Purpose: 
  • Wolastoq; (the beautiful river) is the original Indigenous name of the River.
  • Wolastoq is the name sake for the real identity and unique nationality of our People; the Wolastoqiyik.  Respecting the rights of Wolastoqiyik.
  • Scientific studies have now confirmed, what our people have always known; “that water has memory”.    This river will remember its original name.   
  • This deed would begin a process for reconciliation with a show of goodwill on the part of the Government of New Brunswick, and would;
  • Create opportunities for discussions and engagement around indigenous issues.
  • Wolastoqiyik have a right to retain their own names for communities, places and persons. 

The Wolastoq Grand Council is requesting support letters from our Allies; as individuals, organizations, and/or Groups.  For more information, contact Alma Brooks, 506-478-1256, almabrooks.26@outlook.com

Please send support letters to the following addresses:

The Wolastoq Grand Council,
Grand Chief; Ron Tremblay
50 Maliseet Drive
Fredericton, NB, E3A 2V9


David Coon
Office of the Green Party Leader
P.O. Box 6000
Fredericton, NB, E3B 5H1

Additional Information

  1. Indigenous and Northern Affairs Canada
Carolyn Bennett; Minister of Indigenous and Northern Affairs Canada; has assured the Wolastoq Grand Council in writing that; - “Canada is committed to a renewed nation to nation relationship with indigenous peoples based on the recognition of rights, respect, cooperation and partnership.”   Carolyn Bennett also stated that ; - “Achieving full reconciliation between indigenous and non-indigenous people in Canada is at the heart of Indigenous and Northern Affairs Canada’s mandate, and that the government of “Canada will engage with Indigenous peoples, provinces, territories, and Canadians on how to implement the Declaration in accordance with Canada’s Constitution”.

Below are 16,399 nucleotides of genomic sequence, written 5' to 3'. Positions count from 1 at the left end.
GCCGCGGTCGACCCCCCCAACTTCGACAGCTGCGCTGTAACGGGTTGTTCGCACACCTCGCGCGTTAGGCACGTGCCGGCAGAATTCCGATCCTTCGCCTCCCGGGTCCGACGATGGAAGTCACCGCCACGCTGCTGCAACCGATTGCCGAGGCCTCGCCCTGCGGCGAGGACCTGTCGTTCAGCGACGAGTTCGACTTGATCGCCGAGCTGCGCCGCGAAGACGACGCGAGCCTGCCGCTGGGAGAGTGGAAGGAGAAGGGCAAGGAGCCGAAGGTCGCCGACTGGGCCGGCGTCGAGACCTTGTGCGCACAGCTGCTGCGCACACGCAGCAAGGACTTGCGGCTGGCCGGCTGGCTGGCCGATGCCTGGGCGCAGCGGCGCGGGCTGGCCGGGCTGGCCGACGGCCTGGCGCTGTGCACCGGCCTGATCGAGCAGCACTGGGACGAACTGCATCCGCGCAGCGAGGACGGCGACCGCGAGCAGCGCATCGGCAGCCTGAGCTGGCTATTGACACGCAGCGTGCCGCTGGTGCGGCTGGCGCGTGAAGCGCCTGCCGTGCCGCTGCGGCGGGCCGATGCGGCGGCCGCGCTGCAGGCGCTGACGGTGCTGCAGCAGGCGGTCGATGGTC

1. Andrea Bear-Nicholas
As described in a 2011 article by Andrea Bear-Nicholas, Maliseet historian:  
  1. The first step in the dispossession for the indigenous peoples in the Maritimes began in earnest immediately after the British capture of the French fort at Louisbourg in 1758.   Where place names and names of First Nations in the entire region had been inscribed on earlier maps; both would soon be erased by colonial cartographers in a process described by J. B. Harley as cartographic colonialism.  The justifications for these erasures was found in the doctrine of discovery.   
  2. The second step in the dispossession of indigenous peoples in Nova Scotia began immediately after signing of the Treaty of 1760 by Passamaquoddy and Maliseet Leaders, and later the signing of the Mascarene Treaty.   Although there was no surrender of any lands in either of these Treaties; 1.5 million acres of Maliseet land which outlawed the surveying and expropriation of lands not yet ceded by the indigenous inhabitants or purchased by the Crown.    


  3. United Nations Declaration on the Rights of Indigenous Peoples
The United Nations Declaration on the Rights of Indigenous Peoples:   Articles 1, 2, 6, & 13   support and provide a guide for the implementation leading to reconciliation.

As a distinct ‘people,’ we have a right to our accurate identity and nationality.
  • Indigenous Peoples have the right to the full enjoyment as a collective or as individuals of all human rights and fundamental freedoms as recognized in the Charter of the United Nations, the Universal Declaration of Human Rights, and international human rights law. 
  • Indigenous peoples and individuals are free and equal to all other peoples and individuals and have the right to be free from any kind of discrimination, in the exercise of their rights, in particular that based on their indigenous origin and identity. 
  • Every indigenous individual has the right to their own nationality. 
  • Indigenous people have a right to retain their own names for communities, places and persons.  “States shall take effective measures to ensure that this right is protected”.
L’alliance paix et amitié demande au premier ministre Gallant de suspendre les contrats forestiers et de consulter les Peuples Indigènes